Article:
Annapolitan Turns Camera's Eye To Selling Yachts

Videos Billow Salesin A Sinking Market

February 05, 1992|By Lorraine Mirabella | Lorraine Mirabella,Staff writer

You'd have to say John R. Kaiser Jr. knows his way around a boat.

During his 30 years, the Annapolis resident has watched his father custom-build yachts, learned the craft himself, sold and refurbished vessels, run charters in the Florida Keys and sailed alone from Annapolis to Maine.

Now he's capturing boats on Super VHS and Beta SP videotape.

Last summer, Kaiser left his job as a yacht broker to navigate an uncharted course in the marine industry. With sales of new, large boats hurting from the recession and federal luxury tax, Kaiser believed he'd found an innovative way to show buyers stocks of lower-priced, usedboats.

So far, the video yacht marketing business Kaiser started out of a 27-foot trawler has more than stayed afloat.

Yacht View had videotaped about 40 boats, at an average $300 per job, before Kaiser took last month off for the slow season. The new company's president expects the pace to pick up in March and the concept to really take off in the next few years.

Kaiser grew up around his father's Wilmington, Del., business, Kaiser Yachts, where he later built and sold boats. When the senior John Kaiser closed the business in 1985 after 25 years, Kaiser headed for Duck Key, Fla. He chartered sailboats there in the winters and in Martha's Vineyard each summer.

After three years, Kaiser moved to Annapolis to work as a broker for Interyacht in Eastport. It was there that he developed the video marketing idea.

"Six months after I started, I realized the hardest thing about selling used boats was that the condition was hard to tell from fliers or photos," Kaiser said.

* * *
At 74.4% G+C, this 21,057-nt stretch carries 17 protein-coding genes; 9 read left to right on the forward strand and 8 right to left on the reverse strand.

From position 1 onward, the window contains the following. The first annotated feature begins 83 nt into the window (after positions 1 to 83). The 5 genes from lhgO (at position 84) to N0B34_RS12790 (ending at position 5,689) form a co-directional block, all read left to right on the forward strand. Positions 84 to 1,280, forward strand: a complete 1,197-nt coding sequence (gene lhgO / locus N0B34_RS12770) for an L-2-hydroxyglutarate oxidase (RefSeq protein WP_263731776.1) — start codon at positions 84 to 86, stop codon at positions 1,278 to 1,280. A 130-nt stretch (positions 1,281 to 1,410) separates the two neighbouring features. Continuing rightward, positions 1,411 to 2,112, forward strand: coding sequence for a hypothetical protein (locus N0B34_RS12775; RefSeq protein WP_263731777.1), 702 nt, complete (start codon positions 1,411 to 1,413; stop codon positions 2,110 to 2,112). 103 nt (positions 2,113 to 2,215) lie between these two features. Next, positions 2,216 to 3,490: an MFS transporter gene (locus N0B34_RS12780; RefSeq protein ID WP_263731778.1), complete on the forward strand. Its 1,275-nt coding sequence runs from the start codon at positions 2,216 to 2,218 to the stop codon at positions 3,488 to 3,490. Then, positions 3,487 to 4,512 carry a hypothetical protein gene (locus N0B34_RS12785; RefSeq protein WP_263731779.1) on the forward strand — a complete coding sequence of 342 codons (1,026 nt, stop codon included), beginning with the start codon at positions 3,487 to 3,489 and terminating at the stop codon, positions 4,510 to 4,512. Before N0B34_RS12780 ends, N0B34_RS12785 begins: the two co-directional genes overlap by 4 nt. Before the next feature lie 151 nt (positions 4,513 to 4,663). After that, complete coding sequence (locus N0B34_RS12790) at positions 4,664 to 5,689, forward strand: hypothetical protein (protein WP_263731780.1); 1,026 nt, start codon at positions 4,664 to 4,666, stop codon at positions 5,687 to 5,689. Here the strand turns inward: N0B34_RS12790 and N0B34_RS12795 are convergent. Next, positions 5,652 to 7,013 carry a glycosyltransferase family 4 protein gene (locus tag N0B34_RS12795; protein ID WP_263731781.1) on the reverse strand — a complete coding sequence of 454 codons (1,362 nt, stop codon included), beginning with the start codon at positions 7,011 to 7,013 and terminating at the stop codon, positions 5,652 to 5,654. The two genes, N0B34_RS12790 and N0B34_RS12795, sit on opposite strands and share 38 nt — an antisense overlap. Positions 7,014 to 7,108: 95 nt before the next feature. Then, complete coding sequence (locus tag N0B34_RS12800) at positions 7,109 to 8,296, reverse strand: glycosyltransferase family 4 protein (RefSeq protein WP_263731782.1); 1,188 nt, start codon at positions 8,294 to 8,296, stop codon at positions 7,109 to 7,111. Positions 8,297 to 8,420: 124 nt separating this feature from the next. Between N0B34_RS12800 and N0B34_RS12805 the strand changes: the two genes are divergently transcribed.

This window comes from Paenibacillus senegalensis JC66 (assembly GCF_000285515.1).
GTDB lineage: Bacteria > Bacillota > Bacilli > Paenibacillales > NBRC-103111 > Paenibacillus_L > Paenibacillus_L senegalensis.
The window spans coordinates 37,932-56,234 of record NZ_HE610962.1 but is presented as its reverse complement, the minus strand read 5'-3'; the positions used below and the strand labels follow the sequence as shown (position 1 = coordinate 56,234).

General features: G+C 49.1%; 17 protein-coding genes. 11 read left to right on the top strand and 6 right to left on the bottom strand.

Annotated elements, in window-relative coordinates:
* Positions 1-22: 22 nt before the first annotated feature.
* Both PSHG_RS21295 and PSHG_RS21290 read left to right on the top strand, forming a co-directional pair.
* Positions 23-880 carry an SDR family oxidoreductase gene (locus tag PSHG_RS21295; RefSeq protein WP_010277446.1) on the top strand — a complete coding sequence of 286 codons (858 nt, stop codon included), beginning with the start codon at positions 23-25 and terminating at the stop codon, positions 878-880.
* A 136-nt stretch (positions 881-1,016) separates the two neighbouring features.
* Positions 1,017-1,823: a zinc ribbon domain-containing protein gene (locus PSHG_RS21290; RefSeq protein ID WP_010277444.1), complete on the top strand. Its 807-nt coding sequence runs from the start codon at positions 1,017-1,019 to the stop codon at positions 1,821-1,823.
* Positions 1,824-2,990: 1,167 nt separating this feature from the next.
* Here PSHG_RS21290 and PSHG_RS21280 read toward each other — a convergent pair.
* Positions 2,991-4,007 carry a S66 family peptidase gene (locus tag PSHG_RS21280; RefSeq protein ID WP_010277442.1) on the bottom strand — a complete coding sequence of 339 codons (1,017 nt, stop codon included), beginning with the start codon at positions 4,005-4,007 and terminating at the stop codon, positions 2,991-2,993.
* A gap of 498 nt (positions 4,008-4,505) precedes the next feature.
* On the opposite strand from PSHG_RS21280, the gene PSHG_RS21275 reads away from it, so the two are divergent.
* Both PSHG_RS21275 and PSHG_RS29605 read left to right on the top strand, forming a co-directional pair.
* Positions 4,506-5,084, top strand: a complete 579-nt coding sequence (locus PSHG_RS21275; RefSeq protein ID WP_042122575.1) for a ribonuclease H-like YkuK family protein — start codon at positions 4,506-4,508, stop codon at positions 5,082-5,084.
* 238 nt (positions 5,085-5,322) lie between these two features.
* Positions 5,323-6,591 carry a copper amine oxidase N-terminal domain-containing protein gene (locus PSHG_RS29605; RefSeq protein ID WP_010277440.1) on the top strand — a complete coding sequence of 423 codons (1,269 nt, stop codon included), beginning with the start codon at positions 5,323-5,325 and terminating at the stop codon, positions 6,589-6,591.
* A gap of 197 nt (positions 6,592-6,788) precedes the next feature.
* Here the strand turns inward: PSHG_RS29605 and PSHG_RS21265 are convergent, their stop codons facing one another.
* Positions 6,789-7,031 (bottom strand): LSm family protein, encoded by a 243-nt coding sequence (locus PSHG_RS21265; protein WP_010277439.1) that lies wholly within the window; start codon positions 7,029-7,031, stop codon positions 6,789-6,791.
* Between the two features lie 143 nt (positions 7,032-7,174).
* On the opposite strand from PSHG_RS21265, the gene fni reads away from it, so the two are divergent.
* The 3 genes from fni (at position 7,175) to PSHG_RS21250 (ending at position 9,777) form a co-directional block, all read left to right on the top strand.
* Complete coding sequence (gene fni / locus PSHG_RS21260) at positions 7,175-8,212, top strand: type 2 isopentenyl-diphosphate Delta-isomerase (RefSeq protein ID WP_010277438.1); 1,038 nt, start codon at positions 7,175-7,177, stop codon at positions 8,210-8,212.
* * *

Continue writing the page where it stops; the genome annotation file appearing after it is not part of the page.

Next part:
He began videotaping boats after he'dlisted them. He'd tape the owner discussing the boat, filming the interior and exterior.

"We would take the boat out to show how it looked when it was running," he said. "My job was putting (the viewer) on the boat, taking them out for a ride."

Kaiser would field inquiries about boats, send the prospective buyer listings, then follow upwith videos.

It worked.

"You could get people excited about wanting to see the boat in person," he said. "I got appointments faster. You need to get them to come to you."

After one client watched avideo with his family, he told Kaiser, "The kids have already pickedout their berths."

Since most of the prospective buyers came fromout of state, videos enable them to get a good look at a boat beforeinvesting time and money to travel to see it.

One buyer called Kaiser from Seattle, Wash., looking for an Endeavor 43. Kaiser happenedto have that particular boat, in great condition, with an owner anxious to sell. Kaiser taped the boat, then sent the client the video.

"The next afternoon he called and made an offer," Kaiser said. "Thesale took two weeks, and they average a month at least. And the owner says he did great."

Kaiser found the videos so effective he decided to go into business full time.

He left his brokerage job last June and enrolled in the International Television and Film Workshop, a four-week program in Rockport, Maine, focusing on story-telling, camera work and editing.

He decided that was the perfect time to tryout the 34-foot Kaiser Galeforce -- built by his father years earlier -- that he'd spent two years restoring. He sailed to the workshop, making stops in Manhattan and at his brother's marina in Massachusetts.

When he returned, he sold that boat, then opened the doors of his 27-foot sailboat, docked at Annapolis City Marina, for business.

Kaiser's fee depends on the size of the boat: he charges $5 a foot,based on deck length. He tapes the boat's details, focusing on features such as the galley and electronics. He charges an additional $50 to tape the boat on the water from a 20-foot speedboat.

He takes videos to Metro Video Productions in Edgewater, where owner Tom Kreuzburg adds computer graphics, titles, narrations, background music or whatever the client orders.

Yacht View also plans to publish a monthly directory of boats for sale, which the company will send to buyers and yacht brokerages. Yacht View will distribute videos for a $20 per-boat duplication fee.

So far, Kaiser's the only video marketer in the area specializing in the marine industry. But he expects that will change.

"The future's in selling boats in this manner," he said.

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